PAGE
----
First of all, lets take a look around the source folder. The .py files work as follows:
kayttoliittyma.py creates and cotrols the graphical user interface.
visualisoija.py manages the movement of the turtle.
ohjaus.py initializes the Turtlet and oversees other modules.
LTYToiminta.py is the definition file for the standard command library.
omaToiminta.py is the definition file for the own commands.
Let's start the Turtlet and open the parser interface. Try giving the command "around". It should fail with error message "Command error: around". So we need to define the command in our personal command libary. Shut down the Turtlet and open the file omaToiminta.py in IDLE editor. You should now have the following window open:
First two lines import the other module libraries. The third line introduces the commands, which are implemented in the own commands. Rest of the file is compromised of the definitions for these commands. So, let's start the creation process for command "around".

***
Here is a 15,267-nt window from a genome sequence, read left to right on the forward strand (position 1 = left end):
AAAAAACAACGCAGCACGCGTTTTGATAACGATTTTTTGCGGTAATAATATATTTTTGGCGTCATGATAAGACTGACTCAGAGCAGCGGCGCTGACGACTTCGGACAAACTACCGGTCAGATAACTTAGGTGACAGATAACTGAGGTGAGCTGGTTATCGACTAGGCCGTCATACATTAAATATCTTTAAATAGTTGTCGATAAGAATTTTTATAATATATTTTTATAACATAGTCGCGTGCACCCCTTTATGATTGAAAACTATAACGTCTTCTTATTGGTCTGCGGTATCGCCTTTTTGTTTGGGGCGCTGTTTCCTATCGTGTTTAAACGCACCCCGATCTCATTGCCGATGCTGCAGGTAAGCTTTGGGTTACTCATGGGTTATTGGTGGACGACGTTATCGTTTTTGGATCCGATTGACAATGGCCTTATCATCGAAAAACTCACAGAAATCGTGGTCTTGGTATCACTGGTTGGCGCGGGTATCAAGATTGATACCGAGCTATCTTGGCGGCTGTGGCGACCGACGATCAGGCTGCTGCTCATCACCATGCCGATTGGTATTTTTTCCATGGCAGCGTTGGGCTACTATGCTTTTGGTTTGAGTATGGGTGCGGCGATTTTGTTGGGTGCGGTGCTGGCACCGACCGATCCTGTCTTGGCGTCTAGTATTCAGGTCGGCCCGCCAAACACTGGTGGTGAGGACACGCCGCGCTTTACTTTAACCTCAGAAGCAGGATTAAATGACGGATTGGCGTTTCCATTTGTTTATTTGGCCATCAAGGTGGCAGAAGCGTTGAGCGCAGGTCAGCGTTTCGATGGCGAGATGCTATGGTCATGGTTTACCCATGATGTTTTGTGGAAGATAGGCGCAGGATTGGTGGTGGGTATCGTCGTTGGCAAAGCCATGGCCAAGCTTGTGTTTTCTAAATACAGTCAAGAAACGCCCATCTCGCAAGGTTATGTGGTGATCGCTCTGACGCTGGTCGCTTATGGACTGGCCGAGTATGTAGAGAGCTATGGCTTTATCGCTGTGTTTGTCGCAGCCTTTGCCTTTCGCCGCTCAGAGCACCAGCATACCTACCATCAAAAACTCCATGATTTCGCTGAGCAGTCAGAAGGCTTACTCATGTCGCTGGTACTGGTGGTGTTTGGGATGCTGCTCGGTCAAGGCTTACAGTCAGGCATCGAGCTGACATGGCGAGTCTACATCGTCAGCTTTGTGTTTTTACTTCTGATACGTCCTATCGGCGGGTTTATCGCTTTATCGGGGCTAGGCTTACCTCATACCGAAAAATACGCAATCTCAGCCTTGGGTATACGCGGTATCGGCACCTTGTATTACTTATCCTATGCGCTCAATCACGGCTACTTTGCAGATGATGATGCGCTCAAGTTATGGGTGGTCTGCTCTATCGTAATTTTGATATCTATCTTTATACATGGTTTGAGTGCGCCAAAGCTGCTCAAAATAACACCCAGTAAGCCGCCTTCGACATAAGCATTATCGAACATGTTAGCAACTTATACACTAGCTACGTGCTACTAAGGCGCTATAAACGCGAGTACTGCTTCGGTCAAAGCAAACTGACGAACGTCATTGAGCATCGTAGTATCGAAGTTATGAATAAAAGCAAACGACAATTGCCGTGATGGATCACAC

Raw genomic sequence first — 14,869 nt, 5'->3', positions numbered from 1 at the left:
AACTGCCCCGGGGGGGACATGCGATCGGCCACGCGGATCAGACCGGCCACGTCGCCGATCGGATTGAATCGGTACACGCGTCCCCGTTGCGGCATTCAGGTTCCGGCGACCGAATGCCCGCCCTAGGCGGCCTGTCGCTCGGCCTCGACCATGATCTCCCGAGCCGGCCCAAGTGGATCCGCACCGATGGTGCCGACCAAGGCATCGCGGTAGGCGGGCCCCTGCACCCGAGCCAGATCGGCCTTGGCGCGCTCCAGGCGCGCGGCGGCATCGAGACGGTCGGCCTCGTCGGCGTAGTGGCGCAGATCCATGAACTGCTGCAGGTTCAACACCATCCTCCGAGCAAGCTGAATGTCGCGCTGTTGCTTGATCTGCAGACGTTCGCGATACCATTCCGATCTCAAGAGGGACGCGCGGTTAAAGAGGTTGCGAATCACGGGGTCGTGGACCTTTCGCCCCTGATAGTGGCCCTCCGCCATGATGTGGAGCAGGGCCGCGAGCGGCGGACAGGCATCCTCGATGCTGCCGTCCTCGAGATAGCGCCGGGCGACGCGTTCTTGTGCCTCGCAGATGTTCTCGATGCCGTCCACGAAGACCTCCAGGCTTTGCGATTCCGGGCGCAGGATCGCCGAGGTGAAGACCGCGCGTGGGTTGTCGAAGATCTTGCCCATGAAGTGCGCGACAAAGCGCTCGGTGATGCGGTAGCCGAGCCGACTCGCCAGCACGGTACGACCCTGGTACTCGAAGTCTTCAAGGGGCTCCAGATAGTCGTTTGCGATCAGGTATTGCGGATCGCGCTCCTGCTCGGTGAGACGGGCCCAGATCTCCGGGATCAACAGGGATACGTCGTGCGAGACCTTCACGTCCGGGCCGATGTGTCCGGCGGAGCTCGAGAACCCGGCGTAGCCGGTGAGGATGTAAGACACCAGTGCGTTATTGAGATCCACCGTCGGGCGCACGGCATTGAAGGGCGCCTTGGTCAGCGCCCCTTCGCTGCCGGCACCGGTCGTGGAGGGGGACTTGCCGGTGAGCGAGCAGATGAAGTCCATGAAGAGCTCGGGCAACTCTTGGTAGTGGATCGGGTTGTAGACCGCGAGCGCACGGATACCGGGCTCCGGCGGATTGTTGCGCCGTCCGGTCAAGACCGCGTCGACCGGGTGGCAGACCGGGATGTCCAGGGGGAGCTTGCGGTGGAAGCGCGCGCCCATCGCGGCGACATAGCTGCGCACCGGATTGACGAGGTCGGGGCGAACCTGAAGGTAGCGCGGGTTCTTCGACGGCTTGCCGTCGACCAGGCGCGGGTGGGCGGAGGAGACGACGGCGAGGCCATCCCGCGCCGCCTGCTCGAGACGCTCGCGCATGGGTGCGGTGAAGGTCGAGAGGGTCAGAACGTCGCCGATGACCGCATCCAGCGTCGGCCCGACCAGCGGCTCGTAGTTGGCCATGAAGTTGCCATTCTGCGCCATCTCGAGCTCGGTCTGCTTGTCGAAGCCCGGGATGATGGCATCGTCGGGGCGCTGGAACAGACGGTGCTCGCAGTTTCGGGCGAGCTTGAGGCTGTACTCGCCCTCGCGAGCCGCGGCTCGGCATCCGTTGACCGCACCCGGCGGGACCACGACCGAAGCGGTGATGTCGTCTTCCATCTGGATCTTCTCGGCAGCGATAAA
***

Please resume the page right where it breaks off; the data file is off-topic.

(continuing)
First we add the command keyword to the list
ohjaus.omaT. Edit the third line to add the word in the list: ohjaus.omaT = ["square","step","right",
Now we have to create the command itself. First we have to
create a rule for the parseri-function, which receives the user-given command as a string value in variable "command". Before the
final else-clause, add line elif command == "around":, similarly as in commands right and left. Take notion of the
as in Python it is used to replace parenthesis characters in code division. With the level of indentation, the interpreter